The Misfit Athletics Stimulus Package Part 2: Cardio Edition

Last month Coach Hunter dropped a very insightful article dubbed “The Misfit Stimulus Package.” The objective of that article was to educate you Misfits on how to train effectively using our program. While it may seem like the goal when training is “going as hard as you can,” this approach to training may hinder your growth as an athlete. Training this way would be akin to dropping someone off into an unfamiliar location with a map without showing them how to use it. Yes, the map does contain information on how to get from point A to point B, but it certainly isn’t the most effective way to guide them. Knowing what to do gets you started; knowing what to do and how to do it will ensure you’re doing it as efficiently and effectively as possible. This know-how isn’t solely for MetCons and Intervals; it’s also an integral part of understanding how to execute monostructural work, AKA cardio effectively.

Each monostructrual piece that you see on is written with a specific purpose, and we want to simultaneously increase your training knowledge and increase your fitness. Both of these elements are indispensable when it comes time to test your fitness. With that understanding in mind, we believe it’s vital to understand how we think about each monostructural training piece and how we communicate it to you to better understand how to approach and execute. 

Our Terms

When it comes to monostructural work, you need the ability to go fast, moderate, and slow. You also need to be able to perform tasks that are short, medium, and long. Finally, you need to have built up enough training knowledge to know the “how” and the “what” so you can best determine the “when.” The “how” refers to “how hard to go,” more familiarly known as pacing. The “what” refers to “what it will feel like going at that pace.” When you know how hard to go and what the pace will feel like, you can make a better determination of “when.” “When” refers to “when to push or back off your pace.” Effective pacing is determined by the task at hand and your training knowledge, something we hope you recognize and develop each day you train with us. We believe that experience is the best teacher, we want you to improve your fitness and learn something about yourself each day. There are four main categories of monostructural work from our purview, each with its specific aims. The four types are Send, Reach, Sustain, and Aerobic. Each of these is categorically different from the others and garners a unique physical and mental adaptation.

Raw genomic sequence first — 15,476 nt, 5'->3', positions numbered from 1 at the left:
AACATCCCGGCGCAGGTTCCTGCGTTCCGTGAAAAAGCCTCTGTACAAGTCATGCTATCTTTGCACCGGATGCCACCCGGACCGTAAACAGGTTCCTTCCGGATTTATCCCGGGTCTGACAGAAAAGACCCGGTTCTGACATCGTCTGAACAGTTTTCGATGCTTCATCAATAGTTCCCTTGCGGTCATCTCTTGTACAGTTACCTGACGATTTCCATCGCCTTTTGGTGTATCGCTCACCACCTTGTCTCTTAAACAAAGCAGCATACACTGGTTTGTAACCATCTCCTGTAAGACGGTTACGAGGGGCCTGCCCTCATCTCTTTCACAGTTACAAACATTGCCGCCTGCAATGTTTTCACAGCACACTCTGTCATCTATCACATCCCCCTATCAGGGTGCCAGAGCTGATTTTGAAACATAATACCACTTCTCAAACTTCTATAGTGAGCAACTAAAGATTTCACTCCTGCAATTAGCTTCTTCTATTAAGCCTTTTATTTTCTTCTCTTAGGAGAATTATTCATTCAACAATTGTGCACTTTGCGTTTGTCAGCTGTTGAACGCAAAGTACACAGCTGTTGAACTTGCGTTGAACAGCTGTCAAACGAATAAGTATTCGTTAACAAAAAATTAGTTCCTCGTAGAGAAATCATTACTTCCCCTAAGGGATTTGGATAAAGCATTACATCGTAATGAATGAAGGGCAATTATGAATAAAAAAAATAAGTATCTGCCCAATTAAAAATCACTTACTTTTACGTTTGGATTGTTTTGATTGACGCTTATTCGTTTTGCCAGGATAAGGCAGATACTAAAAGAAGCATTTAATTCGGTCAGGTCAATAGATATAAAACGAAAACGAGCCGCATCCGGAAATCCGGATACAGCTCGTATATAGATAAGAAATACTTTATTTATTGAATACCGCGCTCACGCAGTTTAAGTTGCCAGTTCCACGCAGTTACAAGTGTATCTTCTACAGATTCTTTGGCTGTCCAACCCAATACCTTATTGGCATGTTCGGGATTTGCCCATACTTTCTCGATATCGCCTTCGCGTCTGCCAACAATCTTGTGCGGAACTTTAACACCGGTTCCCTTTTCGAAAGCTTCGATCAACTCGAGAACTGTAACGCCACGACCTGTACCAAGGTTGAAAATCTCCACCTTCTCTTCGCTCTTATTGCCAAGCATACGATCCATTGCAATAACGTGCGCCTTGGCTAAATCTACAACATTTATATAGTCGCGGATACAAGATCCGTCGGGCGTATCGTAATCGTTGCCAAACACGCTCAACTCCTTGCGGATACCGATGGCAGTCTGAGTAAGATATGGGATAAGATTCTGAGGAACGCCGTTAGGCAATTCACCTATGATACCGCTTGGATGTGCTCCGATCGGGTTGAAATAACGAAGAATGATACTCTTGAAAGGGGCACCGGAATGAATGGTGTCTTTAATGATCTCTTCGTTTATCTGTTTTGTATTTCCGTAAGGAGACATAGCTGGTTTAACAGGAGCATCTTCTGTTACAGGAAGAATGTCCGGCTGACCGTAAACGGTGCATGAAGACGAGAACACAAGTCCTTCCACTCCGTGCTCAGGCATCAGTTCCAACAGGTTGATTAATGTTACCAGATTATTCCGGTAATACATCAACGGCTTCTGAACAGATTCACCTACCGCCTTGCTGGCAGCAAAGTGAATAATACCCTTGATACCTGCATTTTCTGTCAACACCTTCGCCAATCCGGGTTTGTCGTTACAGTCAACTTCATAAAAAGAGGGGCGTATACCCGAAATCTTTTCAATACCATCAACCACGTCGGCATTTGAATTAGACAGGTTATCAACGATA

Of the four main types of mono-structural work, Send might be the easiest to understand and execute. The Send stimulus is all about SPEED and POWER.  When the piece is a Send, we look for you to go on the offensive at break-neck intensity because you will not create the adaptation we’re after without it. Typically, you will only see a handful of rounds/intervals due to the crippling efficacy of this stimulus. Examples of a send are: